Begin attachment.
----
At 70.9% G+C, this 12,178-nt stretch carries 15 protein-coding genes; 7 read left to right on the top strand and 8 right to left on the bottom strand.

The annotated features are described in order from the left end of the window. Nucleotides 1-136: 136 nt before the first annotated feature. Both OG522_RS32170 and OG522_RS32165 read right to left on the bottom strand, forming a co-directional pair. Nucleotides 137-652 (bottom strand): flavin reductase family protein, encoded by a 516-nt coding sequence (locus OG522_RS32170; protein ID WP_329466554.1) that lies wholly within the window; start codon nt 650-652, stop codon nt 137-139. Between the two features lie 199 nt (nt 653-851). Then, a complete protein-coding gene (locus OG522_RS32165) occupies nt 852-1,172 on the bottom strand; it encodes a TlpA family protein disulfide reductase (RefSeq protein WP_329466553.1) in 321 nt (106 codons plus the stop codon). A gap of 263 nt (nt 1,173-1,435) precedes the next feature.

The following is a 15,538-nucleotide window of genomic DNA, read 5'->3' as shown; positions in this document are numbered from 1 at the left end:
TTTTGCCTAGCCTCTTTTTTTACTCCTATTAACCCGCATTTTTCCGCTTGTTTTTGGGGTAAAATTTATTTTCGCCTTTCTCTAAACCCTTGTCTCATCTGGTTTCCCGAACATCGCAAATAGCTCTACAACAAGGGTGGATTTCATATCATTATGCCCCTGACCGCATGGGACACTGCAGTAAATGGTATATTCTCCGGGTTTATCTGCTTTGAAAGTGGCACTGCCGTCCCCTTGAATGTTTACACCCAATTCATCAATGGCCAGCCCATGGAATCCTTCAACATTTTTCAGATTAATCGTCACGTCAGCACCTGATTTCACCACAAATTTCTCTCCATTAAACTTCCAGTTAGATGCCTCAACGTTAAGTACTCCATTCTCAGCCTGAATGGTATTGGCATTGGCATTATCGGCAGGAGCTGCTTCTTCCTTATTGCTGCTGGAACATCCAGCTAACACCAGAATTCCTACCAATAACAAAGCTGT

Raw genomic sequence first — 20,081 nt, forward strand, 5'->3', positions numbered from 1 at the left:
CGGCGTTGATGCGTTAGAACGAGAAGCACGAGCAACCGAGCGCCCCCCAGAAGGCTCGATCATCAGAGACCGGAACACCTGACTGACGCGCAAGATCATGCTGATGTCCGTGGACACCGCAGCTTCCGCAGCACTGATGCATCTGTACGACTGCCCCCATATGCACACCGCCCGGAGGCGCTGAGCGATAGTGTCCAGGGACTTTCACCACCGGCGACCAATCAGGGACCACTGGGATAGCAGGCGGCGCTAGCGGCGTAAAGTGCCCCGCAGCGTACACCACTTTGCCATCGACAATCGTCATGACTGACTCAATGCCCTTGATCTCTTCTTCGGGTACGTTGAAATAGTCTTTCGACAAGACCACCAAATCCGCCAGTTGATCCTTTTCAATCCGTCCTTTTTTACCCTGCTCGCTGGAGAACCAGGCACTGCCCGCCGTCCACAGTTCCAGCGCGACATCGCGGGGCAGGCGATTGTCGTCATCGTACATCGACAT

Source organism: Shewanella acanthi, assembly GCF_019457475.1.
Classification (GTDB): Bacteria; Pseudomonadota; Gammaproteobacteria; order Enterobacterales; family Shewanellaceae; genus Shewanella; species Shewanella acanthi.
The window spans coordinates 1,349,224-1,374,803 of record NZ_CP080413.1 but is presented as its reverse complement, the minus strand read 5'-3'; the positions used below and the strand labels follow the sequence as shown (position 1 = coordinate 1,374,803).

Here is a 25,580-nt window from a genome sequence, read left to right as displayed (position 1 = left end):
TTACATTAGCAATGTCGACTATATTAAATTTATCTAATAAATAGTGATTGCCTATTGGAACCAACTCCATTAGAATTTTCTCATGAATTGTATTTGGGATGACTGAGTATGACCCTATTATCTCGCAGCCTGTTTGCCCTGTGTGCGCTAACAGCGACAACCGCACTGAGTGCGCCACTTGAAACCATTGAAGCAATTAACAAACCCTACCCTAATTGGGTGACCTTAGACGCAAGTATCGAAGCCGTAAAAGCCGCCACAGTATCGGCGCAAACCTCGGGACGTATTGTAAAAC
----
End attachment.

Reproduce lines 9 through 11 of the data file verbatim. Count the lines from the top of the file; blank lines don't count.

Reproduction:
The window spans coordinates 1,349,224-1,374,803 of record NZ_CP080413.1 but is presented as its reverse complement, the minus strand read 5'-3'; the positions used below and the strand labels follow the sequence as shown (position 1 = coordinate 1,374,803).

Here is a 25,580-nt window from a genome sequence, read left to right as displayed (position 1 = left end):
TTACATTAGCAATGTCGACTATATTAAATTTATCTAATAAATAGTGATTGCCTATTGGAACCAACTCCATTAGAATTTTCTCATGAATTGTATTTGGGATGACTGAGTATGACCCTATTATCTCGCAGCCTGTTTGCCCTGTGTGCGCTAACAGCGACAACCGCACTGAGTGCGCCACTTGAAACCATTGAAGCAATTAACAAACCCTACCCTAATTGGGTGACCTTAGACGCAAGTATCGAAGCCGTAAAAGCCGCCACAGTATCGGCGCAAACCTCGGGACGTATTGTAAAAC